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Tancrède Thoma - Student Story | IE

Tancrède Thoma

About me

My name is Tancrède Thoma, but most of my friends call me Tanc. I’m passionate about all things creative, mainly music and audiovisual.

I originally studied business administration at Erasmus University, Rotterdam, but I found out very soon that I was not passionate about it. My dream was to work in the creative industries, and although a degree in business administration would have been useful, it was not my passion. I researched degrees and decided on the Bachelor in Communication and Digital Media at IE University. I could not be happier w ith my choice.

Tancrède Thoma
Undergraduate student
Icono Punto en el mapaIcono Punto en el mapaMap point IconMap point iconFrance / Spain
Bachelor in Communication and Digital Media
Tancrède Thoma - Student Story | IE

"I thoroughly enjoyed my experience at LIMUN, and am very grateful for the bonds I’ve made, as well as the knowledge I’ve acquired and challenges I’ve faced."

Tancrède Thoma

A passion for creativity and debating

With Asian and European heritage, and speaking four languages, Tancrède is truly a global citizen. While their main passions are storytelling and music, they had fond memories of Model United Nations events from high school and took the opportunity to join the IEU Debate Club at the invitation of a friend who was then the club’s president. This led Tancrède to participate in the London International Model United Nations (LIMUN) debate, an experience which they thoroughly enjoyed.

While traveling and living with a group of nine people proved challenging, the experience also gave Tancrède an opportunity to form close friendships with the other members of the delegation. Meeting people from so many different places enabled Tancrède to expand their knowledge of the world, but being immersed in an environment revolving around diplomacy was another significant factor in their learning experience. As a student of communications, they also appreciated the chance to explore geopolitics—a topic outside their main focus of study.

Tancrède feels that the IEU Debate Club taught them a lot about the etiquette, rules and techniques of Model United Nations (MUN) debates. However, they discovered that the style they had learned was different from that employed at LIMUN, where awards go to the most diplomatic delegates, and confrontations are largely absent. While Tancrède found it tricky to adjust to this new style, their previous training had prepared them for negotiation and reaching multilateral agreements—and indeed, their delegation ended up winning three awards, with Tancrède being awarded an honorable mention. Despite the rigors of the journey and the cramped living conditions, Tancrède says they could not have anticipated how much fun they had.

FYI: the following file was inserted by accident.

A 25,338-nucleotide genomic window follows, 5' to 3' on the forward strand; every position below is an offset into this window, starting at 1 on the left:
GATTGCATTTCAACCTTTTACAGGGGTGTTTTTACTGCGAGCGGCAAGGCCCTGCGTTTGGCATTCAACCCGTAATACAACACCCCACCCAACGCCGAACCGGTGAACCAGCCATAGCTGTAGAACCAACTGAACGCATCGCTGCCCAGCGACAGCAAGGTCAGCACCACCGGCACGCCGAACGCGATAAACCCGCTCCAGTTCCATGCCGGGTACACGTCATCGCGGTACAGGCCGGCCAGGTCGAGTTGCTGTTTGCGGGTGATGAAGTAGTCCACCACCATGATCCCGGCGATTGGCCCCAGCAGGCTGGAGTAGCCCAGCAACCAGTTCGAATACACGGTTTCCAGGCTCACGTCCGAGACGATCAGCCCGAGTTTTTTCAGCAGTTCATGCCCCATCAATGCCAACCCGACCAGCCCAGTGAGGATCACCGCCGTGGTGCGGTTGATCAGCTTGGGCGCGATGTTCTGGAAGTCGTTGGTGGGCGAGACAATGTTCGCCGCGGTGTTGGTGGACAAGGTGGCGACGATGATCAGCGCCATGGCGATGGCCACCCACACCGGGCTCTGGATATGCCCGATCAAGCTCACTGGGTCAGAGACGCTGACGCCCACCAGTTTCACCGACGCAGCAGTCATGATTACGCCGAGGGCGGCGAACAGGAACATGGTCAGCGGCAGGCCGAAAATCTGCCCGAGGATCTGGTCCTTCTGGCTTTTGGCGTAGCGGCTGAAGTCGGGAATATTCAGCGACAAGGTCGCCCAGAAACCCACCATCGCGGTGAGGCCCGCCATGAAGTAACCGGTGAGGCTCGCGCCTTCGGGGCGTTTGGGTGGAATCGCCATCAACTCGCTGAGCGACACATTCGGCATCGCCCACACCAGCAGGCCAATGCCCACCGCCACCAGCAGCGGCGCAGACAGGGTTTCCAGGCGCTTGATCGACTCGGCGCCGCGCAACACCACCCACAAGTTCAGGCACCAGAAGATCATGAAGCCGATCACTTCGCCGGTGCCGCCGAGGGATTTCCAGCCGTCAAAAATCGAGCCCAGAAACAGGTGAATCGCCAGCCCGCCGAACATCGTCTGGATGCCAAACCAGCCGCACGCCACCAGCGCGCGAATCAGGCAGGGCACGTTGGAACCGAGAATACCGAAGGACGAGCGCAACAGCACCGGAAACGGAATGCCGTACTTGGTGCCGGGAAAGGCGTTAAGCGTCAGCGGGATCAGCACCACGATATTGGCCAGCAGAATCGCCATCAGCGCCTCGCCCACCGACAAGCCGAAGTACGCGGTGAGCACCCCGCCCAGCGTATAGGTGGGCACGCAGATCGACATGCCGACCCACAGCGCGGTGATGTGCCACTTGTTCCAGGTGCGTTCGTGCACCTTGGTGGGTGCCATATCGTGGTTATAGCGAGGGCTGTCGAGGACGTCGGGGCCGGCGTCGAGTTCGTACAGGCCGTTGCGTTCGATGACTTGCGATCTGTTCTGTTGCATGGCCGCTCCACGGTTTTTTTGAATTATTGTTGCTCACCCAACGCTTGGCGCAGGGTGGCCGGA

Tancrède Thoma - Student Story | IEThe sponsorship and support provided by IE University was an important factor for Tancrède and their delegation. “The main thing is that it offered me a platform,” they state, adding that, while participating as an individual is fun, they felt proud to represent IE University as part of a competitive delegation. Tancrède also appreciated having a trainer to show the delegation the art of debates and MUNs, which they admit was not as intuitive as might be expected. Additionally, they point out, the very existence of the Debate Club is due to the fact that IE University offers students so many opportunities to create clubs. They also credit the hard work of the Debate Club board, some of whom are close friends of theirs and have given them an insight into just how much work goes into sending out a single delegation.

When asked what advice they would give to students interested in participating in this event, Tancrède’s first response is “Don’t be scared!” MUN debates can, they admit, be nerve-wracking, but fellow delegates are nicer than you might expect and, while some events are more competitive than others, the atmosphere is always friendly. LIMUN, in particular, while challenging, has a strong emphasis on cooperation and diplomacy. Tancrède points out that however competitive the event may be, there is never any bad feeling: the other delegates are competing by the same rules and are not there to humiliate or laugh at you.

Tancrède’s final piece of advice is to research your topic thoroughly: it’s hard to debate on a topic you haven’t prepared for. They stress that, while improvisational skills may cover up some flaws, being completely unprepared is hard to hide—an error which they admit to having made on the first day of the conference!